Hollywood does a pretty good job of depicting the ideal teacher. Such an educator instantly connects with even the most struggling of students, seeing past his or her faults and quickly converting the student into valedictorian/doctor/Broadway star or general success of one’s choice. Long hours and incredible patience are always involved.
But if recent events up in Pennsylvania are any indication, some teachers aren’t quite following the Mr. Holland’s Opus/Stand and Deliver/Lean on Me model. Reports out of the Philadelphia area have a Central Bucks East High School teacher suspended for calling out her students on a blog (which is no longer available).
What did Natalie Munroe, the teacher in question, say? Did she talk about struggling students or the challenges of high-stakes testing? Did she worry about classes that were too hard or out-of-date books? Did she demand smaller class sizes or better-paid teachers? No, not quite.
According to the Associated Press, the 10th through 12th grade noted on her blog:
“My students are out of control. They are rude, disengaged, lazy whiners. They curse, discuss drugs, talk back, argue for grades, complain about everything, fancy themselves entitled to whatever they desire, and are just generally annoying.”
Or how about this highlight:
“Kids! They are disobedient, disrespectful oafs. Noisy, crazy, sloppy, lazy LOAFERS.”
We don’t even hear such criticism from Sue Sylvester on GLEE these days.
Obviously, Munroe has every right to think what she thinks. And for those of us playing catch up on her tale, we are just starting to fill in the blanks and learn the story. Teachers’ jobs are incredibly stressful, and we should expect that such sentiments will surface, particularly after a bad day or a bad series of days.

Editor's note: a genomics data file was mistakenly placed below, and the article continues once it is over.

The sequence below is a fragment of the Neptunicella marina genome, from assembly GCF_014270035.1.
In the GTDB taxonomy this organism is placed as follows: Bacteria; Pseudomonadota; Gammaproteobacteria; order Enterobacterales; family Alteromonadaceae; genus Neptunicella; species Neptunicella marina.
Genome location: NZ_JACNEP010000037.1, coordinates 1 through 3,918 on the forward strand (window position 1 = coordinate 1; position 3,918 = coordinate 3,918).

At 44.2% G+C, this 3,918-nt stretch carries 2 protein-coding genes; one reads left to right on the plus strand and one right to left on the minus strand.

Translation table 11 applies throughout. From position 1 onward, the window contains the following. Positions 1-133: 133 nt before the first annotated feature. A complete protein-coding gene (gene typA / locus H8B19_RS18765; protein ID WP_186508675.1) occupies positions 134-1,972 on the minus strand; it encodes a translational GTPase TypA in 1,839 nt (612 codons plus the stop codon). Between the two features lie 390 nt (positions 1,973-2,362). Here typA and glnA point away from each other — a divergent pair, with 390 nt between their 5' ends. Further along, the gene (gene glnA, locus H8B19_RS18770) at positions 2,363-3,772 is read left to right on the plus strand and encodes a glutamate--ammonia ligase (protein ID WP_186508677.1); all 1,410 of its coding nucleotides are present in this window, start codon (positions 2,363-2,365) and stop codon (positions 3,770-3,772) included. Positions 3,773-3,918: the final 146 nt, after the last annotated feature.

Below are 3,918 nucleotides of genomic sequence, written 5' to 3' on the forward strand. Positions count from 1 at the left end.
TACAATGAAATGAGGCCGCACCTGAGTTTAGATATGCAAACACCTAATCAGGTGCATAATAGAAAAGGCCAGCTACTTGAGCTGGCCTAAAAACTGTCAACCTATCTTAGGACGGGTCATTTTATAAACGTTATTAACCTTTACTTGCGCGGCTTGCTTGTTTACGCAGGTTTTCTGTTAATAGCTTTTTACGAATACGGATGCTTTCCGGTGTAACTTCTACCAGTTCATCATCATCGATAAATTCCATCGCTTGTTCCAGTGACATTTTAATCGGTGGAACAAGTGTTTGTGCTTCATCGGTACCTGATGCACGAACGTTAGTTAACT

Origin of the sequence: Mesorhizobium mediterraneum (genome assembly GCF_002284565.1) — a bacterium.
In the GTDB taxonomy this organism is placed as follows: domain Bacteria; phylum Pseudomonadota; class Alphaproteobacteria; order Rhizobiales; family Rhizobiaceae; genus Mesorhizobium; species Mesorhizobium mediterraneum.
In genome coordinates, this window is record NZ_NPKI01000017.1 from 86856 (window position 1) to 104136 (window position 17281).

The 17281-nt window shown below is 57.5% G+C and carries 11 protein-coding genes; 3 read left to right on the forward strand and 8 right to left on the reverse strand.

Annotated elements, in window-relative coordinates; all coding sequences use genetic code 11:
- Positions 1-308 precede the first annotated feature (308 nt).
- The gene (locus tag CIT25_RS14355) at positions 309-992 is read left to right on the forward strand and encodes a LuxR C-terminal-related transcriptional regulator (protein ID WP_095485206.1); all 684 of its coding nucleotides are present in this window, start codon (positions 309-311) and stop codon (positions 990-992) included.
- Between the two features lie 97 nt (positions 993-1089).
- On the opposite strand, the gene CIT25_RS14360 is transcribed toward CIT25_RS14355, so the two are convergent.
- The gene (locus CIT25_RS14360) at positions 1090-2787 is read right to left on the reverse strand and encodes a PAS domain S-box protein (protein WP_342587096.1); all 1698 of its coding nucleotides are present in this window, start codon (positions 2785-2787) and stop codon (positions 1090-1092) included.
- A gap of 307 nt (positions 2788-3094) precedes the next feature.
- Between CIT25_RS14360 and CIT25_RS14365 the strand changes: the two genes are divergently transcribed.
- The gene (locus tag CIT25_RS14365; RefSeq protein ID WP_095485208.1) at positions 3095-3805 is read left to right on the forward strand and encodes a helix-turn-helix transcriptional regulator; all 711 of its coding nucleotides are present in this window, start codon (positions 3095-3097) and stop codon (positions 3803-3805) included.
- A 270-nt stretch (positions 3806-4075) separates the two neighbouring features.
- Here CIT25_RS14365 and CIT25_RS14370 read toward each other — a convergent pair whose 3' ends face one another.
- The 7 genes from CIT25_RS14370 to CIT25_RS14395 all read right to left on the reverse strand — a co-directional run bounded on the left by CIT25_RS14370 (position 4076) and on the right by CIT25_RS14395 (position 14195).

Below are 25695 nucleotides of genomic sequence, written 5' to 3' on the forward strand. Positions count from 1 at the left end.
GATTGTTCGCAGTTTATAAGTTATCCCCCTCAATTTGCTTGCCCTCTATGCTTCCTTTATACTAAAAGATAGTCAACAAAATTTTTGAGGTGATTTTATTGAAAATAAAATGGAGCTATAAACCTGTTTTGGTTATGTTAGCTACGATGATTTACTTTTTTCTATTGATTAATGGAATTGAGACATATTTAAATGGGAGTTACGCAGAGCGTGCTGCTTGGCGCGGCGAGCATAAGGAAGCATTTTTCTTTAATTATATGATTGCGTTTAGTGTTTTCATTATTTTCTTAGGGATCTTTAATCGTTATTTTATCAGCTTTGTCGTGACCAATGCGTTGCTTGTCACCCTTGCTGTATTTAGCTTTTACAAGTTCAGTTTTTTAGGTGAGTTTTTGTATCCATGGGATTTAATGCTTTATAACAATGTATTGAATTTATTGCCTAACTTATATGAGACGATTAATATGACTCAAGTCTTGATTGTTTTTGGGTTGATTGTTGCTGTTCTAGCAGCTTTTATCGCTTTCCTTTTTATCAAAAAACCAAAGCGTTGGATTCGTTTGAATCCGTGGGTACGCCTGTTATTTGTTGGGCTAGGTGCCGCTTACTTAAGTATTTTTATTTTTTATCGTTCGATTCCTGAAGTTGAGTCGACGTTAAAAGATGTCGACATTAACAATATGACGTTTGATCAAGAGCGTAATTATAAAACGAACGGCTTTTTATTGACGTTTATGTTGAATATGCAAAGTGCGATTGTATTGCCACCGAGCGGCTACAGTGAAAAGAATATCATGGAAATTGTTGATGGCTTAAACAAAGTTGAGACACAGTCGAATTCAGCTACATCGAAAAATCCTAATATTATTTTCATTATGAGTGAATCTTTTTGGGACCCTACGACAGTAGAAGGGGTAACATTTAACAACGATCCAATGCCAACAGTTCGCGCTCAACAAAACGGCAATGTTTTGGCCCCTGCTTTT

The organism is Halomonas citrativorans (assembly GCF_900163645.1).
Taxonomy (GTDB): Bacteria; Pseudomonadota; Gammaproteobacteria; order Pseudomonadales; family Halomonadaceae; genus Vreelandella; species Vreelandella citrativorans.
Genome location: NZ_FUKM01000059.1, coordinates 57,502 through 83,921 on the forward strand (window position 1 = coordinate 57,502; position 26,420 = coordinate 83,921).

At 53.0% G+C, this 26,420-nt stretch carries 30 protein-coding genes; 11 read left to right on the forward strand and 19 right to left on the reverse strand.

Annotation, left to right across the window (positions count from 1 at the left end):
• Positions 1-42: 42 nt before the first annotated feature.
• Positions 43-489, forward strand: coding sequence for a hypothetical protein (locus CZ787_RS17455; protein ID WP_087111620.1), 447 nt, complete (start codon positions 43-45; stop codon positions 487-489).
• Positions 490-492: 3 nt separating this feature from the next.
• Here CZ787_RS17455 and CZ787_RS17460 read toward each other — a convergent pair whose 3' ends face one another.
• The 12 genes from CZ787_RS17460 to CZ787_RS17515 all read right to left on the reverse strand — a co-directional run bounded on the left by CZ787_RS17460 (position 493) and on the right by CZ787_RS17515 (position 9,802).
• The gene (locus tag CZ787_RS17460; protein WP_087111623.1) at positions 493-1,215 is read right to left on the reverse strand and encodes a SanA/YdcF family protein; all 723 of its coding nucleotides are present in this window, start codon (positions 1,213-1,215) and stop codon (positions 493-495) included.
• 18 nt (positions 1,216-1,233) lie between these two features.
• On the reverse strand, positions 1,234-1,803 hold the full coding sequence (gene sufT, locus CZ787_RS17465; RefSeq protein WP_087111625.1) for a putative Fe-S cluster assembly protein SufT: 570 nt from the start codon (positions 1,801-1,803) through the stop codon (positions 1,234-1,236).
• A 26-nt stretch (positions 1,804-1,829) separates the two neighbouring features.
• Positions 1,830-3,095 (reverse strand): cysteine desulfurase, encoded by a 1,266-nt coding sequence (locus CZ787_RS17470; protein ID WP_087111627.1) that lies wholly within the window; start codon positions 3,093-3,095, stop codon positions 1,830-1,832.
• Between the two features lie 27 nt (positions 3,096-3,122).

But aren’t those the instances where screaming into a pillow may be the best approach? As a high school teacher, one has to realize that students will read your blog, check out your Facebook page, and generally know your e-life. Perhaps Munroe’s intention was for students to see these posts. A little tough love now could turn around students’ approach to the classroom in the future. Or maybe she just got frustrated. Regardless, is this really the way she now wants her career defined publicly, full of rants?
What can we learn from this? If anything, instances like this demonstrate the need for a code of conduct on how educators use new media and social media. The last thing we need is a complete overreaction, with administrators saying that teachers can no longer blog because of the possibility of something like this happening. Teachers make terrific bloggers, and I am constantly learning from those practitioners who are posting their experiences. We shouldn’t shut down those educators out of fear of a few screamers joining in the fun.